Seatbelt. Replace above with "B-pillar" and you've suddenly encountered the offside T-bone's dirty little secret. Curtain airbags aren't just a gimmick for the sake of marketing.
And yet hitting cyclists is already against the law. Why is everyone angry with cyclists for getting injured and killed?
Social Darwinism. D:<
There's nothing silly about wanting to be as visible as possible or wearing head protection when riding a bike, particularly in Auckland traffic, but to make it a legal requirement is dumb - it should be a personal choice. As we all know, many other countries don't have any dress requirements for cyclists. What many of those other countries do have is a cycling culture which is generally embraced by all road users - cyclists are respected by car and truck drivers as having little to protect themselves with and those drivers will do everything possible to avoid an accident. I think things are improving slowly here. I've done quite a bit of riding around Auckland over the years, so far without mishap and I've seen faults from both drivers and riders but I think there's a growing tolerance of cyclists - especially as there are more and more of us out on the streets. The question of what a safe distance for vehicles to pass bikes should be is tricky because for me it depends on a number of other factors - mainly speed and road layout - and to set it at a mandatory 1 or 1.5 metres would be too rigid. I do like the sound of side guards on trucks though - some of those big rigs have scared the shit out of me!
A couple of tips for what they're worth: When the road does narrow at any point try to put yourself in the middle of the lane and make vehicles wait behind you (rather than try to squeeze past) then get left again as soon as the road widens.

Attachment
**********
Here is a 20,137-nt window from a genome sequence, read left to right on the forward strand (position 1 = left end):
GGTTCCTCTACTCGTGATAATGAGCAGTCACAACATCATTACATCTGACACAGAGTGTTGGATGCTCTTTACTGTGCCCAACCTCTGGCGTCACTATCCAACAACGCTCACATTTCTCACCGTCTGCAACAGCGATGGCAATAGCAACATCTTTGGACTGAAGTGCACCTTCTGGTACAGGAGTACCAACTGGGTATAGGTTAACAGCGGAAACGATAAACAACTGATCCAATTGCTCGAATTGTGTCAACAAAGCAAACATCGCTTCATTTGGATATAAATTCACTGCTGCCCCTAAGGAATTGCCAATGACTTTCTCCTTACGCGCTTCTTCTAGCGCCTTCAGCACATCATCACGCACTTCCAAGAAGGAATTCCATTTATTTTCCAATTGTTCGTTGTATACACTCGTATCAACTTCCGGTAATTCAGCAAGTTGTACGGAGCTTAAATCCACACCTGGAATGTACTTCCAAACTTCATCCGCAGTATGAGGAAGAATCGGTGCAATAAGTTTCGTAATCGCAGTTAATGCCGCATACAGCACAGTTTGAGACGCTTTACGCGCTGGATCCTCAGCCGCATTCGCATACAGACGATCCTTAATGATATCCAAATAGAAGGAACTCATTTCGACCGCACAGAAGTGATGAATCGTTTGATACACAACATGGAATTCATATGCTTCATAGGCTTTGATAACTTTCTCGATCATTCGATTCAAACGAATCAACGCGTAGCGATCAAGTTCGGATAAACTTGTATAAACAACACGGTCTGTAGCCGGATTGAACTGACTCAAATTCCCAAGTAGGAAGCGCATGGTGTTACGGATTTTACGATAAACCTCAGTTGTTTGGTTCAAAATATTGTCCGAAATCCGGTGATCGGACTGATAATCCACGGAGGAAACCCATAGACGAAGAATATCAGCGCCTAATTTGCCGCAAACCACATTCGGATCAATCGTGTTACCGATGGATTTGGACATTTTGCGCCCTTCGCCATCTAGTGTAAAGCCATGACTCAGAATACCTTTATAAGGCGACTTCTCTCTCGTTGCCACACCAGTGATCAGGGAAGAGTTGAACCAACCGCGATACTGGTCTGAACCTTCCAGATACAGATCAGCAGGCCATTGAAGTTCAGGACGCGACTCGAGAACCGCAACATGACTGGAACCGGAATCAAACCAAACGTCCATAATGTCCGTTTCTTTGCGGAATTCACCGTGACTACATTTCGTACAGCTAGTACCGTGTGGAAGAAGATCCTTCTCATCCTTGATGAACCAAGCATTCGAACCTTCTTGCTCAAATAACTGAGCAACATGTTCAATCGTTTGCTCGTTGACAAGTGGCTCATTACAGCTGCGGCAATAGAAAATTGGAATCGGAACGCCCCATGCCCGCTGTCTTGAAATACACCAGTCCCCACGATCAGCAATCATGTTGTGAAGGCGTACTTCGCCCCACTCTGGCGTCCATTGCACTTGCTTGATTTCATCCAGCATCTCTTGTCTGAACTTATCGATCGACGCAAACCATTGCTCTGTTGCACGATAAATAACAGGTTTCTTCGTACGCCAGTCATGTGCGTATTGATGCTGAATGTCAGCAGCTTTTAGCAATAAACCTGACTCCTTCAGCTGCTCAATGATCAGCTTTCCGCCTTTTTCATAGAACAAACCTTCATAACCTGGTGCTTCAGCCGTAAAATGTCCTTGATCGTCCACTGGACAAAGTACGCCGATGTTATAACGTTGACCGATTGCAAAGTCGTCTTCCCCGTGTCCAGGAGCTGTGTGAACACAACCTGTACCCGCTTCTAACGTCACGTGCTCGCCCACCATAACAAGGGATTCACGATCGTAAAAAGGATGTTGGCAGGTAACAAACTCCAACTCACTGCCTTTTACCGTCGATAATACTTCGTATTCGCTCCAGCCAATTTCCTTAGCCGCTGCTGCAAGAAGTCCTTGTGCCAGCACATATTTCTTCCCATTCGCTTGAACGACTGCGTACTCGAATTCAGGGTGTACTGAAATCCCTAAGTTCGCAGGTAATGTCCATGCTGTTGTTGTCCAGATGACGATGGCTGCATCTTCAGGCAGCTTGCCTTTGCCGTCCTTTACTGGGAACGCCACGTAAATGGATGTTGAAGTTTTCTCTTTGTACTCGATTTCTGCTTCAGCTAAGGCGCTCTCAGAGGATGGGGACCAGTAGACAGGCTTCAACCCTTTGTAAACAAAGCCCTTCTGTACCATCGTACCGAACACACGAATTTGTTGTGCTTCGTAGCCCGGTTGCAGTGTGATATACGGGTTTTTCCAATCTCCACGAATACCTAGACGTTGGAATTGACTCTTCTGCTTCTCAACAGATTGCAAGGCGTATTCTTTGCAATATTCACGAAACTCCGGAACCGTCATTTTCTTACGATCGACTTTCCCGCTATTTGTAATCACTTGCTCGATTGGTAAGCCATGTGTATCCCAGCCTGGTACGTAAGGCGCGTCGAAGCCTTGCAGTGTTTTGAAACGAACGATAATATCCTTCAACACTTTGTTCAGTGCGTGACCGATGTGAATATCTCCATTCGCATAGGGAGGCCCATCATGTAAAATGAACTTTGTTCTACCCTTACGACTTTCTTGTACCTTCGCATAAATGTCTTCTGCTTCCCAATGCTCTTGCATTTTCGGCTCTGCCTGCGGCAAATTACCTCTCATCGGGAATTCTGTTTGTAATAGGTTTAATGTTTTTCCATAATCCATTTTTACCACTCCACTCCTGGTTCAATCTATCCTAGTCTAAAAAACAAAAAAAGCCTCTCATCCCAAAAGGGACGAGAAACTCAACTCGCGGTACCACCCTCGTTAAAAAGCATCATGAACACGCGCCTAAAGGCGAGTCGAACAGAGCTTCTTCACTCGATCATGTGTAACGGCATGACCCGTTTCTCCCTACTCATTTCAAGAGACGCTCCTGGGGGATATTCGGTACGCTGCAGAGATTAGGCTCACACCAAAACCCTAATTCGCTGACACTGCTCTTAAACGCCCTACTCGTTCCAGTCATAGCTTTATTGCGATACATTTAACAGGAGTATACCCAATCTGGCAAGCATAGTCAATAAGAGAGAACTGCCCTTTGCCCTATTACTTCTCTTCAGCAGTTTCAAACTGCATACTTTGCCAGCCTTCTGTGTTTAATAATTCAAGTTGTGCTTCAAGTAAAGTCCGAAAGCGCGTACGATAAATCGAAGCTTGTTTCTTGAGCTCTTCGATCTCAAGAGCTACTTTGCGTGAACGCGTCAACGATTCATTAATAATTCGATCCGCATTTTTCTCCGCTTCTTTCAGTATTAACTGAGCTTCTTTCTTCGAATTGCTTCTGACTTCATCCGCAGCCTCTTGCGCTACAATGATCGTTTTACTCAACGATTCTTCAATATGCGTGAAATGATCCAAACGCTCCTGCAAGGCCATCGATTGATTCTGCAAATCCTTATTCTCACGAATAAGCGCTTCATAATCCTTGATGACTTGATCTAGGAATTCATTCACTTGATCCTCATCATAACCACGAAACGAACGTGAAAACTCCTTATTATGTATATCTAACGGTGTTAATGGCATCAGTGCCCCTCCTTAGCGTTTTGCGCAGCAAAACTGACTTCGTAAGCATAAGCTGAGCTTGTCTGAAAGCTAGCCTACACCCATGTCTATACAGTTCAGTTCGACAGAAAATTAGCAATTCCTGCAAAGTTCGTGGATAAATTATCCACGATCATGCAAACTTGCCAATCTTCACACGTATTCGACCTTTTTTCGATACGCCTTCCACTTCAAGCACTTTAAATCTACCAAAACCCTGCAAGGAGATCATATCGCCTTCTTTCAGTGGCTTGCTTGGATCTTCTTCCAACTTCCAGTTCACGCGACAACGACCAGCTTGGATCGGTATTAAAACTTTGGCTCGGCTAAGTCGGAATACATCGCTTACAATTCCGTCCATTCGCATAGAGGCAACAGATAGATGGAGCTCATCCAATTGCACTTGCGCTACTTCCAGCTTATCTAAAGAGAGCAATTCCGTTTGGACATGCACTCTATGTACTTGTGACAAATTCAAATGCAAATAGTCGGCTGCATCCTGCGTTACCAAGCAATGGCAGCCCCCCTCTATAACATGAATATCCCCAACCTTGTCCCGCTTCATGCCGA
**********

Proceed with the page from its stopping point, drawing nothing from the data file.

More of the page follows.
I was given a bright red lightweight running shirt for Christmas which is great for commuting on the bike. Then I change into a fresh shirt of any damn colour I like when I get to work.
Those wishing to debate the issues surrounding compulsory-helmet-wearing may wish to read this other PAS thread from 2 years ago .
Personally: I wear high-viz when I think it’s appropriate. This morning, I cycled to work wearing a gilet (the Ground Effect Vespa, buy NZ made!)
I've got a lightweight Nike windbreaker in fluoro green with reflectors, which I carry all the time in my pack. But for me it's neither practical or necessary in the daytime.
Killing someone on a bike doesn’t carry much in terms of sanctions.
Killing anyone through the use of a motor vehicle doesn't carry much in terms of sanctions unless you manage to do it with such clear intent that they can do you for murder. If you're pissed out of your gourd, people try to stop you, you drive, and you kill someone, you're only on the hook for a maximum of five years of sub-standard government housing courtesy of dangerous driving causing death. Get lucky and they might only pursue careless driving which is a maximum of six months.
Brother's ex's brother was bicycling home, got killed by a car. Driver went to trial, got found guilty. Came to an arrangement with the family, but was not facing any jail time even without the arrangement because it was just not such clearly bad driving that the minuscule jail penalty could be justified. As a country we don't treat bad driving that results in death as being as serious as we would a less-egregious breach of some other social standard that had the same result (like, say, punching someone once and them tripping over and hitting their head).